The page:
by David Lovelace

Reviewer Rating:


With bipolar disorder directly in the limelight, thanks to television shows such as Homeland, I've received increased numbers of requests at the reference desk for material on the disorder.  So, I picked up David Lovelace's memoir on the subject.  Lovelace describes how bipolar disorder affects four of his five family members, including himself, so I felt I'd found a reputable source, or at least an informed one. 

Lovelace's memoir is compassionate and humorous, honest and informative, and understandably grim and hopeless.  At times difficult to read because of Lovelace's detailed description of his depressed phases, it was nonetheless compelling.  Lovelace was gentle with his subjects, giving family members, the Protestant church, and well-meaning friends ample grace when including them in his narrative.  He was also gentle with his readers, including comic relief in his otherwise dark narrative, with such unlikely events as his father collecting tropical snakes.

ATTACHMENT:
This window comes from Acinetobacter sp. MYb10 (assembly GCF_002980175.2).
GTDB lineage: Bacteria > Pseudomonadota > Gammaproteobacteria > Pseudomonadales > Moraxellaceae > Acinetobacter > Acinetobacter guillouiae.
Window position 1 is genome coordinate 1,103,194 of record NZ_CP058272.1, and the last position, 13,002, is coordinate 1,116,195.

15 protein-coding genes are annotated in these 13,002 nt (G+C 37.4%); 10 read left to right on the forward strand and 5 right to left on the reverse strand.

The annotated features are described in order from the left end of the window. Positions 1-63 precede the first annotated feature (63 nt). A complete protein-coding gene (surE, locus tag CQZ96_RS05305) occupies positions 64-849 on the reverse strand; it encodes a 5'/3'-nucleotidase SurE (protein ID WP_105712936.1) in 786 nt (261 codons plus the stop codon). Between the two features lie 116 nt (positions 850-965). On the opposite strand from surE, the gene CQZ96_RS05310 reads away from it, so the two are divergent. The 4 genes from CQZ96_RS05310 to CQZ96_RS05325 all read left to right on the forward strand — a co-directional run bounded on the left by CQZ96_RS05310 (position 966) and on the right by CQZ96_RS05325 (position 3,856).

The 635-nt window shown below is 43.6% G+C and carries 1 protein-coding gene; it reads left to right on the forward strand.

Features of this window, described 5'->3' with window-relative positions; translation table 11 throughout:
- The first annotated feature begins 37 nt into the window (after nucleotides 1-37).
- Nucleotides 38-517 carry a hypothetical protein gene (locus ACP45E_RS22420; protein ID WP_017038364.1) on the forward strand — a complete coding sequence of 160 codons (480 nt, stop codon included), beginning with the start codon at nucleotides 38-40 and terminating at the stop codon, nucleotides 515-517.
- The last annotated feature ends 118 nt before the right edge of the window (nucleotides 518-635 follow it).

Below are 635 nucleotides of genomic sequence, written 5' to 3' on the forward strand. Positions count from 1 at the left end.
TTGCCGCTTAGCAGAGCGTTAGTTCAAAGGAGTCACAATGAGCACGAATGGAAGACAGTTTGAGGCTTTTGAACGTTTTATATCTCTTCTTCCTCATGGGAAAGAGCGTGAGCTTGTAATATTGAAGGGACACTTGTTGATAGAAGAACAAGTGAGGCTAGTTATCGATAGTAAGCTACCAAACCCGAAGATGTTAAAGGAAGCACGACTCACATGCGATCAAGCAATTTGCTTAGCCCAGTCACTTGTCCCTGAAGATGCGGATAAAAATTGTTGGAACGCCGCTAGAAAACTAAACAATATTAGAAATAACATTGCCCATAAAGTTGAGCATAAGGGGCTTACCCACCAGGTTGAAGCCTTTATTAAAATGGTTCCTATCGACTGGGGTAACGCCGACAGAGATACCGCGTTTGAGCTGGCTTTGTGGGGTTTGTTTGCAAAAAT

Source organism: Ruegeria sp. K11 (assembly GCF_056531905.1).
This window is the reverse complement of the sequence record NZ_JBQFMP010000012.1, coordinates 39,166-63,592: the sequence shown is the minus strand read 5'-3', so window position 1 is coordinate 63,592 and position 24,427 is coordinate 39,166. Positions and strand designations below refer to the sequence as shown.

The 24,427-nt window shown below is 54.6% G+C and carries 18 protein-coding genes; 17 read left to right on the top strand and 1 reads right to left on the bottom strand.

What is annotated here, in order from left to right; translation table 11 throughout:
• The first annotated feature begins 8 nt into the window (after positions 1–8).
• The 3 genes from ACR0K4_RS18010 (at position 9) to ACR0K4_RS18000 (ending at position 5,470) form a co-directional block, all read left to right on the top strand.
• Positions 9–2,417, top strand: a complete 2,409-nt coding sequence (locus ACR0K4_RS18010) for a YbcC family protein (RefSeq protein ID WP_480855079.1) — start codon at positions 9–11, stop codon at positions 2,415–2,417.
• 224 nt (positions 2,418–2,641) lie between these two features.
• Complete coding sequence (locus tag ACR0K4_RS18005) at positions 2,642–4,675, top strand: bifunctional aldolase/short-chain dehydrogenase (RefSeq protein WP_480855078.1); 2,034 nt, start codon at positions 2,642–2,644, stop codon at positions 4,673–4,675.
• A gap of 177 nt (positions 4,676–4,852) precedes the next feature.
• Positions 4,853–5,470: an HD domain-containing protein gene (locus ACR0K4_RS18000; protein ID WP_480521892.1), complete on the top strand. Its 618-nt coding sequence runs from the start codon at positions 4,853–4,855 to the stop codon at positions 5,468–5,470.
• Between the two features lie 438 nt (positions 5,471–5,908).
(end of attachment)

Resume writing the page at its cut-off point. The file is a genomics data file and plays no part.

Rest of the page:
For those looking for an original and authentic depiction of bipolar disorder, or simply for a poignant memoir, I highly recommend Lovelace's Scattershot.

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